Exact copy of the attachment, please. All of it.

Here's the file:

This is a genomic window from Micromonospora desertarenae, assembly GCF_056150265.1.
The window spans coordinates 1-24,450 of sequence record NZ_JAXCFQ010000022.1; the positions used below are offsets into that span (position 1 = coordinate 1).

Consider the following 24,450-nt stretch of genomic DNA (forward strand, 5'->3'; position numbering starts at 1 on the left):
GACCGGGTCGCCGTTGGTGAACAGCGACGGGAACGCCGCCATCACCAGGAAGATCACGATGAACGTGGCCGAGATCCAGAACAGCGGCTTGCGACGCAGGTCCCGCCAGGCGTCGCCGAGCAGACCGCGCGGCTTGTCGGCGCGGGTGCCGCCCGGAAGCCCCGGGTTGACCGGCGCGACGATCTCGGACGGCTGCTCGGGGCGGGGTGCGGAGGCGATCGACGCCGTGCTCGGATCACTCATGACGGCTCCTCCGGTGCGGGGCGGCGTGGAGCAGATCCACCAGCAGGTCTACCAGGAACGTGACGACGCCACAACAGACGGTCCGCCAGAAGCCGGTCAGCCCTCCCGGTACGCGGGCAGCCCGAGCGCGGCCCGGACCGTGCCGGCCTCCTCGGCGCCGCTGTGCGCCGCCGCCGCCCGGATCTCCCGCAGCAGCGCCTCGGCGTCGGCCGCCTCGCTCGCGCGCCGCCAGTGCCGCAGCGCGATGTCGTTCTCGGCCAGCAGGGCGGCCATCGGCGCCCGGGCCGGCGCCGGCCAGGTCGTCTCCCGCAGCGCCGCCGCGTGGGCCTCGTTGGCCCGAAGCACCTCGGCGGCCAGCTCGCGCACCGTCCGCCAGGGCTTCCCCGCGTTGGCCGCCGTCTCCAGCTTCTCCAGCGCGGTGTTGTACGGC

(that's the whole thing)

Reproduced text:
This is a genomic window from Micromonospora desertarenae, assembly GCF_056150265.1.
The window spans coordinates 1-24,450 of sequence record NZ_JAXCFQ010000022.1; the positions used below are offsets into that span (position 1 = coordinate 1).

Consider the following 24,450-nt stretch of genomic DNA (forward strand, 5'->3'; position numbering starts at 1 on the left):
GACCGGGTCGCCGTTGGTGAACAGCGACGGGAACGCCGCCATCACCAGGAAGATCACGATGAACGTGGCCGAGATCCAGAACAGCGGCTTGCGACGCAGGTCCCGCCAGGCGTCGCCGAGCAGACCGCGCGGCTTGTCGGCGCGGGTGCCGCCCGGAAGCCCCGGGTTGACCGGCGCGACGATCTCGGACGGCTGCTCGGGGCGGGGTGCGGAGGCGATCGACGCCGTGCTCGGATCACTCATGACGGCTCCTCCGGTGCGGGGCGGCGTGGAGCAGATCCACCAGCAGGTCTACCAGGAACGTGACGACGCCACAACAGACGGTCCGCCAGAAGCCGGTCAGCCCTCCCGGTACGCGGGCAGCCCGAGCGCGGCCCGGACCGTGCCGGCCTCCTCGGCGCCGCTGTGCGCCGCCGCCGCCCGGATCTCCCGCAGCAGCGCCTCGGCGTCGGCCGCCTCGCTCGCGCGCCGCCAGTGCCGCAGCGCGATGTCGTTCTCGGCCAGCAGGGCGGCCATCGGCGCCCGGGCCGGCGCCGGCCAGGTCGTCTCCCGCAGCGCCGCCGCGTGGGCCTCGTTGGCCCGAAGCACCTCGGCGGCCAGCTCGCGCACCGTCCGCCAGGGCTTCCCCGCGTTGGCCGCCGTCTCCAGCTTCTCCAGCGCGGTGTTGTACGGC